By Barb Levenson
Have you ever seen that look in your dog’s eyes? He looks at you and it feels like he truly loves you. Well, you are probably right. Scientists are discovering that we may actually be correct. Our dogs are indeed expressing their love for us.
Several weeks ago I was working with my eight-month-old border collie puppy, Classy. I wanted to shape the behavior of him putting his head down while he was in his bed. In this situation I used a clicker as my marker so I could pinpoint the exact time Classy made a correct response. I also picked a very specific criterion – click when his nose moved down toward the bed. Classy was getting the behavior but something interesting was happening at the same time. He seemed to go into a “zone.”
I usually keep my training sessions short in order to keep Classy wanting to play more with me. In this instance, however, he seemed to be enjoying the game so much so that distractions in the room had no effect on his attention to me. Our session lasted almost 12 minutes. Never once did he want to leave the bed and only one time did he glance away from me. This was amazing. I had not seen this in him before. Adolescent puppies are not known for long attention spans but Classy was showing me he might be an exception, in this context at least.
It was fascinating for me to watch my puppy become thoroughly engaged in the game. I was reinforcing him with his breakfast so I was simply using kibble and not special treats. Becoming an observer, not just a participant, I watched Classy become calmer and calmer. He only took his eyes off me once and those eyes had something going on behind them.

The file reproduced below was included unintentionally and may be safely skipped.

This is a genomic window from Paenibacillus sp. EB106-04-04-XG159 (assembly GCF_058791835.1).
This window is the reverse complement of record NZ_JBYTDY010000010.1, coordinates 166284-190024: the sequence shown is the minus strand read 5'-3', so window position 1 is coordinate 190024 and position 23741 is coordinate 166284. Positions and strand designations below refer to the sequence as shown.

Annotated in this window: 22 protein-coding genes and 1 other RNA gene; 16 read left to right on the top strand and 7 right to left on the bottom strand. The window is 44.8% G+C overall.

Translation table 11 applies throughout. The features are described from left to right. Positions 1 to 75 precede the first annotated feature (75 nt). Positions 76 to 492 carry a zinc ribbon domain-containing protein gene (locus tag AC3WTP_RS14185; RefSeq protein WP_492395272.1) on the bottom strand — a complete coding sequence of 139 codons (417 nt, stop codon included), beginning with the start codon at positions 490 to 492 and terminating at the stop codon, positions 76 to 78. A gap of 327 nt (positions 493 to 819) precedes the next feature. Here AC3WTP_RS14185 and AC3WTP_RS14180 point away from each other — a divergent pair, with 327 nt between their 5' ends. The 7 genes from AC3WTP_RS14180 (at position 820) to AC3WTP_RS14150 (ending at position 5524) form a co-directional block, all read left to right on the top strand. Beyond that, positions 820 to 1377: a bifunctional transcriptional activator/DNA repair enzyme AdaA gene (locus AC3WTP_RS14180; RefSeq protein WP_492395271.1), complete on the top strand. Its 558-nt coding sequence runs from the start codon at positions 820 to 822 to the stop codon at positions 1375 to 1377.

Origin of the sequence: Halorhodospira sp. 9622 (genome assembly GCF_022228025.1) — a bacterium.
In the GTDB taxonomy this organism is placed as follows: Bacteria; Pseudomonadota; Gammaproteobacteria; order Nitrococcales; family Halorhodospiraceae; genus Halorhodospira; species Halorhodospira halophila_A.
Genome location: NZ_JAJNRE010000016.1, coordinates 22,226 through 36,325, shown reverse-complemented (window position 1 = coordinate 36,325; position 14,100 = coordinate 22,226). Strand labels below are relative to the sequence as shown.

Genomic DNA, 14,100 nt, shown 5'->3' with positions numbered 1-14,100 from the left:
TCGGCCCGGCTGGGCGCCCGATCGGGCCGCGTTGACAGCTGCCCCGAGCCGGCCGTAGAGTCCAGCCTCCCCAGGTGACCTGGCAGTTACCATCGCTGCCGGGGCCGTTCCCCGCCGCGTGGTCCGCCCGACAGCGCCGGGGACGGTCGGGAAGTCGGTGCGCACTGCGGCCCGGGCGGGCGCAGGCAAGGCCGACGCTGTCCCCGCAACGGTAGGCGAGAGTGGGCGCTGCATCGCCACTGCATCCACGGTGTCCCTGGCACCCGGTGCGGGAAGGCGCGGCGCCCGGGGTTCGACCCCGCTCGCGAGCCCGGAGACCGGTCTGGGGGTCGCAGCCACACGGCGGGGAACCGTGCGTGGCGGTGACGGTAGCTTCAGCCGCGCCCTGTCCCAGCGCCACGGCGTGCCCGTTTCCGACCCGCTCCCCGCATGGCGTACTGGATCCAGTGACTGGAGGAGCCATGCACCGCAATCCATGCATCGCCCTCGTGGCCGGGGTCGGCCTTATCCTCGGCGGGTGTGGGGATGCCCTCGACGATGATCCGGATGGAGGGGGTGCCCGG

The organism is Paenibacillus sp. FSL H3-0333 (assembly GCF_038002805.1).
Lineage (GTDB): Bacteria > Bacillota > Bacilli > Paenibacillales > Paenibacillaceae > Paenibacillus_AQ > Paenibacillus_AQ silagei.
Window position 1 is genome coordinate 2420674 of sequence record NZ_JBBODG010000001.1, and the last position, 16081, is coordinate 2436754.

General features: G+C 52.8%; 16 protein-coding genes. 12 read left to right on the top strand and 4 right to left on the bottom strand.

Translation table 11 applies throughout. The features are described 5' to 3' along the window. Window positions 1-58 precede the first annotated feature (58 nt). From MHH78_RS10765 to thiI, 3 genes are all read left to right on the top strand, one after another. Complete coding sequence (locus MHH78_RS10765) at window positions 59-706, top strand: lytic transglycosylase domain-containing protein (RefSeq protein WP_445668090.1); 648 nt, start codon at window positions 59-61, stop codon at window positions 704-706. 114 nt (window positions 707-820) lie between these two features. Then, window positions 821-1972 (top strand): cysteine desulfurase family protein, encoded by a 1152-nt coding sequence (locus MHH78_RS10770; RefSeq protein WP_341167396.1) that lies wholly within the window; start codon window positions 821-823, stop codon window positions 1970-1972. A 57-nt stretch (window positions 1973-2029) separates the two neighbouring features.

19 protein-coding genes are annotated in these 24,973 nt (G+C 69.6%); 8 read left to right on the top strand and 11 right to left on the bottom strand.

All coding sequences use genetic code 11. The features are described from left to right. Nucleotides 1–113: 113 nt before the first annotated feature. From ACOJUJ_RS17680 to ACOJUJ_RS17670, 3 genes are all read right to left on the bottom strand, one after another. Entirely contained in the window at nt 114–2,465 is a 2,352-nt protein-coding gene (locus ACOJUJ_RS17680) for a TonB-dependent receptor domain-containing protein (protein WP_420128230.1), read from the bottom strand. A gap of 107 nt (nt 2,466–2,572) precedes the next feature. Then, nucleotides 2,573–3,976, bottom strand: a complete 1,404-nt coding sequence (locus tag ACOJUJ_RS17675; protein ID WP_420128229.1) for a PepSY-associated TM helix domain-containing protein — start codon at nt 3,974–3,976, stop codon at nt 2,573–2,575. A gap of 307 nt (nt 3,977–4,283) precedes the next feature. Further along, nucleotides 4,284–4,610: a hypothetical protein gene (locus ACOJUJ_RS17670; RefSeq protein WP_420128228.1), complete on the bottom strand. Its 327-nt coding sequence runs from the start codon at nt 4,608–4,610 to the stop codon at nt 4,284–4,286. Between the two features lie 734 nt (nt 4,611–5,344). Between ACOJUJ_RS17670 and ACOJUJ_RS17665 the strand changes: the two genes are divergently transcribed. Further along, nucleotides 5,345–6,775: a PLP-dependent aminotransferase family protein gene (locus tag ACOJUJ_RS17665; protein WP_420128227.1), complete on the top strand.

What was also interesting was that he did not want to stop the game. I literally had to pull him away from the bed. If I had had more food he would have continued indefinitely. At the time I thought Classy was having the same experience as the so-called “runner’s high” where endorphins flood the brain while you are running. You feel as though your feet are not even touching the ground and you can run forever. So this set me to thinking about what was going on in Classy’s brain.
Pieces started coming together. I remember seeing a Facebook page that I had shared on my website and posted at my training facility. The title of the page was Effects of Training on Your Dog’s Brain. Your dog becomes physically addicted to listening to you. The first bullets in this post were as follows:
• Training stimulates pleasure center of the dog’s brain
• Boosts release of pleasure chemical, oxytocin
• Reduces levels of stress chemical, cortisol
• Makes your dog want to REPEAT positive behaviors
I started a search for oxytocin. Where to first? Wikipedia, of course. Exactly what is oxytocin?
The Chemical Connection
Oxytocin was first discovered in 1906 as a hormone that increases during and after child birth, and secures a bond between the mother and her newborn. More recent studies have investigated the role of oxytocin in behaviors such as social recognition, anxiety and pair-bonding. The same connection that is formed between mother and child is formed between many owners and their dogs, chemically speaking that is. This is why I hear people describe their love for their dog as though he were their baby.